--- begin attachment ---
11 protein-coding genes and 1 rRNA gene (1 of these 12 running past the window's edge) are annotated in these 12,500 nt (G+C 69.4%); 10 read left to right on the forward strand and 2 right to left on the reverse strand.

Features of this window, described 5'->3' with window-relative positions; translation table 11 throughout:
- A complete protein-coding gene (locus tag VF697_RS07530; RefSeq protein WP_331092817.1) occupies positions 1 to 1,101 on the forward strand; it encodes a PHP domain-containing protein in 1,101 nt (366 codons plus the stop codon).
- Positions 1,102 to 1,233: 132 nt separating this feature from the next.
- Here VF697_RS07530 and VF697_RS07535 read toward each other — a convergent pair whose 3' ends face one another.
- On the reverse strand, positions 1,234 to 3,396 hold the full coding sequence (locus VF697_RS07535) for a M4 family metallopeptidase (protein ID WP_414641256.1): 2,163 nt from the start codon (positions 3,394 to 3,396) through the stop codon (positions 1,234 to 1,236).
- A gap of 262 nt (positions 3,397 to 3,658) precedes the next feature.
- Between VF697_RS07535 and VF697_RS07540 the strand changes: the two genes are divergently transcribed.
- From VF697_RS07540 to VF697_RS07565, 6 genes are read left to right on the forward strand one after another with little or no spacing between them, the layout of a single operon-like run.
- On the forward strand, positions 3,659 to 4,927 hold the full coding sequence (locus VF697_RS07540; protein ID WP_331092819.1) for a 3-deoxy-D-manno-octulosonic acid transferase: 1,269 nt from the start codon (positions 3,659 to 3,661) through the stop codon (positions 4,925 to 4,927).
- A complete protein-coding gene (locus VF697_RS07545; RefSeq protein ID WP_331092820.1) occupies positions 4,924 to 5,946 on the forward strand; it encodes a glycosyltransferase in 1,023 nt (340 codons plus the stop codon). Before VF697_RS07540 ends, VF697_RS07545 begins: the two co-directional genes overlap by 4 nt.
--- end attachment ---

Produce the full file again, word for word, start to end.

11 protein-coding genes and 1 rRNA gene (1 of these 12 running past the window's edge) are annotated in these 12,500 nt (G+C 69.4%); 10 read left to right on the forward strand and 2 right to left on the reverse strand.

Features of this window, described 5'->3' with window-relative positions; translation table 11 throughout:
- A complete protein-coding gene (locus tag VF697_RS07530; RefSeq protein WP_331092817.1) occupies positions 1 to 1,101 on the forward strand; it encodes a PHP domain-containing protein in 1,101 nt (366 codons plus the stop codon).
- Positions 1,102 to 1,233: 132 nt separating this feature from the next.
- Here VF697_RS07530 and VF697_RS07535 read toward each other — a convergent pair whose 3' ends face one another.
- On the reverse strand, positions 1,234 to 3,396 hold the full coding sequence (locus VF697_RS07535) for a M4 family metallopeptidase (protein ID WP_414641256.1): 2,163 nt from the start codon (positions 3,394 to 3,396) through the stop codon (positions 1,234 to 1,236).
- A gap of 262 nt (positions 3,397 to 3,658) precedes the next feature.
- Between VF697_RS07535 and VF697_RS07540 the strand changes: the two genes are divergently transcribed.
- From VF697_RS07540 to VF697_RS07565, 6 genes are read left to right on the forward strand one after another with little or no spacing between them, the layout of a single operon-like run.
- On the forward strand, positions 3,659 to 4,927 hold the full coding sequence (locus VF697_RS07540; protein ID WP_331092819.1) for a 3-deoxy-D-manno-octulosonic acid transferase: 1,269 nt from the start codon (positions 3,659 to 3,661) through the stop codon (positions 4,925 to 4,927).
- A complete protein-coding gene (locus VF697_RS07545; RefSeq protein ID WP_331092820.1) occupies positions 4,924 to 5,946 on the forward strand; it encodes a glycosyltransferase in 1,023 nt (340 codons plus the stop codon). Before VF697_RS07540 ends, VF697_RS07545 begins: the two co-directional genes overlap by 4 nt.